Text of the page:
In Green Bay Warehouse Operators, Inc. v. Industrial Comm. (1963), 19 Wis.2d 11, 119 N.W.2d 435, this court rejected a contention that a pre-existing tendency to instability of the shoulder joint, with a tendency to dislocate, relieved the employer of the consequence of liability for medical payments.Summary of this case from Semons Department Store v. Department of Industry, Labor & Human Relations
January 8, 1963 —
February 5, 1963.
APPEAL from a judgment of the circuit court for Dane county: NORRIS E. MALONEY, Circuit Judge. Affirmed.
For the appellants there were briefs by Kaftan, Kaftan Kaftan of Green Bay, and oral argument by Fred F. Kaftan.
For the respondent Industrial Commission the cause was argued by John H. Bowers, assistant attorney general, with whom on the brief was John W. Reynolds attorney general.
Workmen's compensation. Roy J. Sconzert, an employee of Green Bay Warehouse Operators, Inc., dislocated his left shoulder March 30, 1960, during the course of his employment. The shoulder had a history of several dislocations prior to the injury of March 30th. An operation was performed on Sconzert's left shoulder and he returned to work on August 1, 1960.
An examiner for the Industrial Commission of Wisconsin found that applicant Sconzert sustained a compensable injury on March 30, 1960; that although the applicant had previously dislocated his shoulder, it was the result of the injury of March 30th, which necessitated the surgery of April 6th. The examiner further found that Sconzert was temporarily disabled from March 31, 1960, to July 31, 1960, and that Sconzert as a result of his injury of March 30th, sustained a permanent partial disability of five percent loss of the use of his left shoulder. The order of the examiner made on the basis of these findings was affirmed by the commission. The order of the commission was subsequently confirmed by a judgment of the circuit court for Dane county. From this judgment plaintiffs Green Bay Warehouse Operators, Inc., and its compensation insurance carrier, Great American Insurance Company, appeal.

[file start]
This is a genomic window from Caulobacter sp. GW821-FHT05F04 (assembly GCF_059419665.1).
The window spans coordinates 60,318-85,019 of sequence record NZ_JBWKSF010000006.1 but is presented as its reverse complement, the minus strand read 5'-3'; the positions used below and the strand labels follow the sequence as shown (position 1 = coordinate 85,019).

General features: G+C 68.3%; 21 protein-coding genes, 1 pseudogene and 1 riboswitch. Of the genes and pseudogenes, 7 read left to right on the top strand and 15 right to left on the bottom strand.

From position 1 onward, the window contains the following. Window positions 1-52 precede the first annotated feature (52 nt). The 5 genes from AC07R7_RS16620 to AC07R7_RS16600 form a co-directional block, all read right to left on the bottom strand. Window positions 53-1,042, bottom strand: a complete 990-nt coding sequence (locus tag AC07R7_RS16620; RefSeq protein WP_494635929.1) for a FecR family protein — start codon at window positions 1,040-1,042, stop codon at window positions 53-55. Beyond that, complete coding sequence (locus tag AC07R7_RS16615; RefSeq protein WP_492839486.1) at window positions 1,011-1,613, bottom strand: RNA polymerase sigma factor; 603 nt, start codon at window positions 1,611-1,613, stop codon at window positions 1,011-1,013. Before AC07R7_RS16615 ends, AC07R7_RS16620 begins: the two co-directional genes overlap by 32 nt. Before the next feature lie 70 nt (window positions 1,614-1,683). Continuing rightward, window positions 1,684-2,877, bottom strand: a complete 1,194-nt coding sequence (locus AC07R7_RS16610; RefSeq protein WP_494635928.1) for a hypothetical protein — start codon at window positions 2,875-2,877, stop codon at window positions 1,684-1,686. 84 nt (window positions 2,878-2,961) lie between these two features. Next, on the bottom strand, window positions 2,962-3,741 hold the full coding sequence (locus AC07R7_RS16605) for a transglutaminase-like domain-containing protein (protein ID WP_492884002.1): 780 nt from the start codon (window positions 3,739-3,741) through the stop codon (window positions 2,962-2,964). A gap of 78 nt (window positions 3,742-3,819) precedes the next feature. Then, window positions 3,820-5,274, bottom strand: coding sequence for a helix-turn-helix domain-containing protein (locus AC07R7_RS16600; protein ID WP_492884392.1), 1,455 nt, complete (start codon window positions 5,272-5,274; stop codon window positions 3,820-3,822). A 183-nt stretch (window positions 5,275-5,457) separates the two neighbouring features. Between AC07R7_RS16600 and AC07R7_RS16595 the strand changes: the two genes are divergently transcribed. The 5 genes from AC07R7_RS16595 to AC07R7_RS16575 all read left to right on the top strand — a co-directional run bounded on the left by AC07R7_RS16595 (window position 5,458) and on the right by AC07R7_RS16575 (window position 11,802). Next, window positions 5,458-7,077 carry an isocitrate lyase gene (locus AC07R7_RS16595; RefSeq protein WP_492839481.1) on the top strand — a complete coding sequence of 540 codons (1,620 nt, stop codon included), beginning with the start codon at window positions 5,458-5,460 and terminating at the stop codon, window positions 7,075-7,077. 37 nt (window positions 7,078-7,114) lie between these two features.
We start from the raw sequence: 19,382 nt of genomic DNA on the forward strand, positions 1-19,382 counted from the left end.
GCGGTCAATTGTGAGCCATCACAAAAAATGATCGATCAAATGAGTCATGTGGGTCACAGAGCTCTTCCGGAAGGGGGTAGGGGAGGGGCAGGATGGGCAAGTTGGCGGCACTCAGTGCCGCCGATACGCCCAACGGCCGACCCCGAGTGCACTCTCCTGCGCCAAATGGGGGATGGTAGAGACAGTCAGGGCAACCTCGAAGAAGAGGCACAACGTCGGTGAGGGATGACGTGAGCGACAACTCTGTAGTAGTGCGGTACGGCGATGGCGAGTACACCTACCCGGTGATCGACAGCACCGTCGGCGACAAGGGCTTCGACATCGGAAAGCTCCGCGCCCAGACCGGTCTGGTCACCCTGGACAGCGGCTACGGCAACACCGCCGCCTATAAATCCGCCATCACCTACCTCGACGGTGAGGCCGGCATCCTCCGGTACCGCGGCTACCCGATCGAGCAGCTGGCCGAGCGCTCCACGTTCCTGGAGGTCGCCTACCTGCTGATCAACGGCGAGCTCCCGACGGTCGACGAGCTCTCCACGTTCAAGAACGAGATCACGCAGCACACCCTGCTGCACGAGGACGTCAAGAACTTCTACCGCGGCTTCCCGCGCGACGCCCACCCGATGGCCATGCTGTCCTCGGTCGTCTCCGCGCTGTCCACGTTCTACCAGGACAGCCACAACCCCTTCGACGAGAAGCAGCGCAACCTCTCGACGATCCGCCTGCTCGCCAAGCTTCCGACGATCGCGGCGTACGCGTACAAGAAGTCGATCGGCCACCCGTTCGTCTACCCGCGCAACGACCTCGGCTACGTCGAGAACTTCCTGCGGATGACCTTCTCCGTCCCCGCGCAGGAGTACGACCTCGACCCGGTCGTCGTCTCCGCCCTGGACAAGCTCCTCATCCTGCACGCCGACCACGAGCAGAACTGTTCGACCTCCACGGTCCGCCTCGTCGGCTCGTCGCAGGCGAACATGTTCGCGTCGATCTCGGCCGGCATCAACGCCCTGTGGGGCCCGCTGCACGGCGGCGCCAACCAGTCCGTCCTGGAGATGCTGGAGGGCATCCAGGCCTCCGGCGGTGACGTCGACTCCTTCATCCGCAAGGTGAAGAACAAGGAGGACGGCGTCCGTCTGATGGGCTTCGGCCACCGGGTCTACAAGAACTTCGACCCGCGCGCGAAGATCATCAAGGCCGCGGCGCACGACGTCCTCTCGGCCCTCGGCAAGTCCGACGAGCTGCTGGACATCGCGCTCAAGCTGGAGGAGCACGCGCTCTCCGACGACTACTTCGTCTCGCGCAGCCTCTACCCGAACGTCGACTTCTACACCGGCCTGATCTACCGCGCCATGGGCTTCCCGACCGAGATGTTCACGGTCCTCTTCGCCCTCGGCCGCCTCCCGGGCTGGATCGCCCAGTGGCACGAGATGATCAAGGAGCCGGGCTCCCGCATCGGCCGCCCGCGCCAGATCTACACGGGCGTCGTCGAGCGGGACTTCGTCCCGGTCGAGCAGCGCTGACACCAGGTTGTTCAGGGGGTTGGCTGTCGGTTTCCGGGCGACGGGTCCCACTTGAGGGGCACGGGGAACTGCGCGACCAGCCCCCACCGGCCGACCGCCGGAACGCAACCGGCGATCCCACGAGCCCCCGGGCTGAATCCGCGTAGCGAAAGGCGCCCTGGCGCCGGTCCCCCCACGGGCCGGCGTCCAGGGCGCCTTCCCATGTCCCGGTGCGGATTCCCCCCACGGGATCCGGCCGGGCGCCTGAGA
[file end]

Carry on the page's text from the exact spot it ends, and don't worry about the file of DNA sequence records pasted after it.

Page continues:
Sconzert injured his shoulder during the course of his employment on March 30, 1960, when he attempted to shut a railroad car door. He was hospitalized for two days, released, and then returned to the hospital on April 6, 1960, for a shoulder operation. His left shoulder was originally dislocated in August of 1955, as a result of an automobile accident. About one year after the accident he experienced a momentary dislocation which did not require medical attention.
In September, 1959, Sconzert again dislocated his left shoulder when a rung on a ladder he was climbing, at his home, broke. He was out of work for three weeks. Except for this incident Sconzert has been able to work at his job regularly since he returned to work less than a year after his automobile accident.
". . . an employer takes an employee `as is' and the fact that he may be susceptible to injury by reason of a pre-existing physical condition does not relieve the last employer from being held liable for workmen's compensation benefits if the employee becomes injured due to his employment, even though the injury may not have been such as to have caused disability in a normal individual." M. M. Realty Co. v. Industrial Comm. (1954), 267 Wis. 52, 63, 64 N.W.2d 413.
Plaintiffs concede that Sconzert had a compensable injury and do not argue with the "as is" rule. Their position is that they should be held to compensate Sconzert only for such medical care as was necessary to put Sconzert in the same condition after the injury of March 30th, as he was before that injury. Plaintiffs contend that the operation of April 6th, corrected the pre-existing condition of susceptibility of shoulder dislocation and was not necessary to correct the disability Sconzert sustained as a result of the March 30th injury.